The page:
Correct me if I am wrong, but Sierra On-Line & Relic were the 'owners', then Sierra got bought out by Activision. That pretty much means that Activision would hold all the cards for doing more Homeworld games, unless that part didn't transfer over on the sale, and Relic still owns "Homeworld".
In any case, since it says "distribute the SOFTWARE PRODUCT and the MODIFIED SOFTWARE" which means the source code & anything you have done to the source code, and "solely for non-commercial purposes, and only to registered members of RDN-RELIC Developer's Network who have agreed to abide by the terms of this Agreement." means that it can't be made available to anyone but people on the now defunct RDN-Relic Developer's Network.

Now, you may be saying, that this means we are all screwed... but after reviewing the terms, this little nugget is included,
Quote:
3.1 Term. This Agreement shall become effective as of the date LICENSEE downloads or installs the SOFTWARE PRODUCT and shall expire five (5) years after such date.

It is now 2012, and so, this whole contract has expired, except for,
Quote:
3.3 Survival. Sections 1.4, 1.5, 2.1, 3.2, 3.3, 4.1, 4.2, 5.1 and 7 shall survive any expiration or termination of this Agreement.

Which are:
1.4 Indemnity, 1.5 Trademarks, 2.1 Ownership, 3.2 Termination. RELIC may, at its sole discretion and authority, terminate this Agreement immediately upon notice including without limitation notice via email to LICENSEE, 4.1 NO WARRANTIES., 4.2 LIMITATION OF LIABILITY., 5.1 COPYRIGHT., and 7. General (too big to post)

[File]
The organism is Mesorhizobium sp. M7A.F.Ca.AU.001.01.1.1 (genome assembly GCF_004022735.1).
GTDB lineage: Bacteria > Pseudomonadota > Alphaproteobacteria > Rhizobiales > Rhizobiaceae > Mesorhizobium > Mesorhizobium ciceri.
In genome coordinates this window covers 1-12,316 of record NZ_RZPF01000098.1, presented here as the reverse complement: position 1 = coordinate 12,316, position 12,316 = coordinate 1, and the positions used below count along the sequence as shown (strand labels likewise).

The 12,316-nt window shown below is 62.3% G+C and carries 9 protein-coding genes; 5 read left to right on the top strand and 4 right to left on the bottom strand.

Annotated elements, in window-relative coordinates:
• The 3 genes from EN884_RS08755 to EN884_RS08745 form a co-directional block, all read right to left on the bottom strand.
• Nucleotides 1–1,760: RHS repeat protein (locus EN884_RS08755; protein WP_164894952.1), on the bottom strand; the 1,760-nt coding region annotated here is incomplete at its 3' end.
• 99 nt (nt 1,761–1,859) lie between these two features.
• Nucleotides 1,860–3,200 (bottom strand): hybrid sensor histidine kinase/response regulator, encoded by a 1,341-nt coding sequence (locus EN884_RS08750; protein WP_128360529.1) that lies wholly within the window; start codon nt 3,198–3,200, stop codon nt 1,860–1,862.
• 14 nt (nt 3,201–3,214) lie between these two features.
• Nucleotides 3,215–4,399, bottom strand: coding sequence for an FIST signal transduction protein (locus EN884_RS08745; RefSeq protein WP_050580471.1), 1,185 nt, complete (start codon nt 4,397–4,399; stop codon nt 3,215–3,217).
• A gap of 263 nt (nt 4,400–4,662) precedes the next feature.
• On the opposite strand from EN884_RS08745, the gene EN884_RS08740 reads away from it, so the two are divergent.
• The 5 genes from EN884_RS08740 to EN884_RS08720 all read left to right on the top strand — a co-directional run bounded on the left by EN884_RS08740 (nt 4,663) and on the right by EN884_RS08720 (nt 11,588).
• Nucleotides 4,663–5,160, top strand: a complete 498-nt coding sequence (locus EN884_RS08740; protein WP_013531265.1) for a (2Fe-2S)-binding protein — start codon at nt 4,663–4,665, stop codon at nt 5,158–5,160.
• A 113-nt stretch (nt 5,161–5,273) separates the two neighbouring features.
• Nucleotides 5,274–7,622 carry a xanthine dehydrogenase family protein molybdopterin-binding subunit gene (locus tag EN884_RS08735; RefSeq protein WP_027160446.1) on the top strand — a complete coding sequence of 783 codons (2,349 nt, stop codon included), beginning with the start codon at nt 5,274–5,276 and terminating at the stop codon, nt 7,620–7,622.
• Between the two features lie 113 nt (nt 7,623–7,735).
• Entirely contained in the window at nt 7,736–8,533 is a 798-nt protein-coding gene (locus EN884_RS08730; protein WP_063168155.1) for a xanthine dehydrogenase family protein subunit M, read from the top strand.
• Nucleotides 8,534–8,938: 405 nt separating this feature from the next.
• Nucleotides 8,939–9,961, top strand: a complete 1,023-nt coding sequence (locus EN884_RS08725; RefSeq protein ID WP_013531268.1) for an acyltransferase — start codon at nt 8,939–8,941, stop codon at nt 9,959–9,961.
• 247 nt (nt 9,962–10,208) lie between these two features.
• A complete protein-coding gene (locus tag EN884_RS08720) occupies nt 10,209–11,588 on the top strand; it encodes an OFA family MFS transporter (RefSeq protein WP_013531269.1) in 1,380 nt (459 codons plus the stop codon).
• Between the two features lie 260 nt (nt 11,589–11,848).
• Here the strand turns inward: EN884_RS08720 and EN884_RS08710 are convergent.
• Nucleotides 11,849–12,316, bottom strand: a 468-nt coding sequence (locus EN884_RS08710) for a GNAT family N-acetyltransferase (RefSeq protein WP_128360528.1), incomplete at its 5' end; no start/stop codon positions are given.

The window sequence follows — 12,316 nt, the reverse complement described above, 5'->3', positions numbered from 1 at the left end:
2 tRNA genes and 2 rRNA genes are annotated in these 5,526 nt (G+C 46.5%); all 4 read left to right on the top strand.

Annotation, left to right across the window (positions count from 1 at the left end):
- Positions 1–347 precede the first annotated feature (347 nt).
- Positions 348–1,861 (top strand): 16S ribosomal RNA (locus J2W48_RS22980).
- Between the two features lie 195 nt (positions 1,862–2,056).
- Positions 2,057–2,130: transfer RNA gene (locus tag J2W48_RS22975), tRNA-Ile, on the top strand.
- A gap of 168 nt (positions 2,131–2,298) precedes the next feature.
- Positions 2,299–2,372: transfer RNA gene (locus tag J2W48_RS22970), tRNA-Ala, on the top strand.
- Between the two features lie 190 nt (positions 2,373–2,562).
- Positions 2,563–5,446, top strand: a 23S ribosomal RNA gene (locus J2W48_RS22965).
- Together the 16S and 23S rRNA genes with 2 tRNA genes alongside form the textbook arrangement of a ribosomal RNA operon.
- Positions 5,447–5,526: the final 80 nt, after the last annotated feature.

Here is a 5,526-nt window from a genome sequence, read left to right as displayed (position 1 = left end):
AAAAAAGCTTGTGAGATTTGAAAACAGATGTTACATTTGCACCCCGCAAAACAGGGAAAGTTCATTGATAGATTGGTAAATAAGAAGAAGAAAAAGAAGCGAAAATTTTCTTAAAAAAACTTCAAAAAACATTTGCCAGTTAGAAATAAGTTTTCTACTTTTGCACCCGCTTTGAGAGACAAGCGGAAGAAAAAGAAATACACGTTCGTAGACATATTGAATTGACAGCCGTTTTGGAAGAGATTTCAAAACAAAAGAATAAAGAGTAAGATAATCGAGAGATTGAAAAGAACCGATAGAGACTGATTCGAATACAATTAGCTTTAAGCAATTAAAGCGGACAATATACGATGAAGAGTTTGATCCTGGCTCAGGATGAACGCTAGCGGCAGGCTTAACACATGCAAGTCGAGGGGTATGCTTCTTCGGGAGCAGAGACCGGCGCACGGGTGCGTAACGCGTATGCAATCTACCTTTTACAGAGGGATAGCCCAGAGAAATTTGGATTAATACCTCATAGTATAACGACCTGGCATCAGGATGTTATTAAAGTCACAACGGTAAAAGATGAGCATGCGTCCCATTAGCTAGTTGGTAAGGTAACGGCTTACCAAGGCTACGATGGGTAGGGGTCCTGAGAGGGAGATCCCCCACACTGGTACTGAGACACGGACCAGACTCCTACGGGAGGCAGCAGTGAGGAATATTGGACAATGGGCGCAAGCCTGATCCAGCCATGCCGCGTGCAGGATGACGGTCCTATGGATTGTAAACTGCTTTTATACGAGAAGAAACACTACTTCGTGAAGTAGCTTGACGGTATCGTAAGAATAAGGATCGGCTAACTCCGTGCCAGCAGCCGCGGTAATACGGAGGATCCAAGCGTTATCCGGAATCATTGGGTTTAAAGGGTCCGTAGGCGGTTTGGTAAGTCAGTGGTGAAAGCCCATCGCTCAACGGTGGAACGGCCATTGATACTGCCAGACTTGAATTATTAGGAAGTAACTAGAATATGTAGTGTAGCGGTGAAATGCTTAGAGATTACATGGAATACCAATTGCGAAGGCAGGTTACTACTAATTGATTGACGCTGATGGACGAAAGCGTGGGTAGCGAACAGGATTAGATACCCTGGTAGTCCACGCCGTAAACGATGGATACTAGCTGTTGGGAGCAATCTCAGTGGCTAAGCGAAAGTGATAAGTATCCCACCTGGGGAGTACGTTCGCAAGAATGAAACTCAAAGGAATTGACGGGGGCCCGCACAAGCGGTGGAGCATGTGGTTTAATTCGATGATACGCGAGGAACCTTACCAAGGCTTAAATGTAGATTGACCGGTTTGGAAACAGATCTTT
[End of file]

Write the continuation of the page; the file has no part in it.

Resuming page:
This also means that Relic can do whatever they want with this now, which seems to indicate that if they don't want to be bothered with this, at worst, you can get a cease & desist letter *if* you include the original data (and not the demo's data).

In any case, this all boils down to section 1.1b is voided now, which means that this can be thrown up on sourceforge or githib or whatever else.
Assuming that the original data can't be distributed along with the source, then the only option would be to use the demo's data files, and release builds that way, but ONLY if it is for non-commercial purposes, which means you can't charge for it at all, so all apple stuff is out, since apple requires a charge, not really sure for android, but I suppose it might be a safer bet, but not sure if android requires a contract or not, to keep it active, and not a brick.


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PostPosted: Sun Apr 22, 2012 3:52 am 
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Since this conversation has diverged from the original intent of the thread, I've posted my reply in a new thread about the Homeworld source code licence.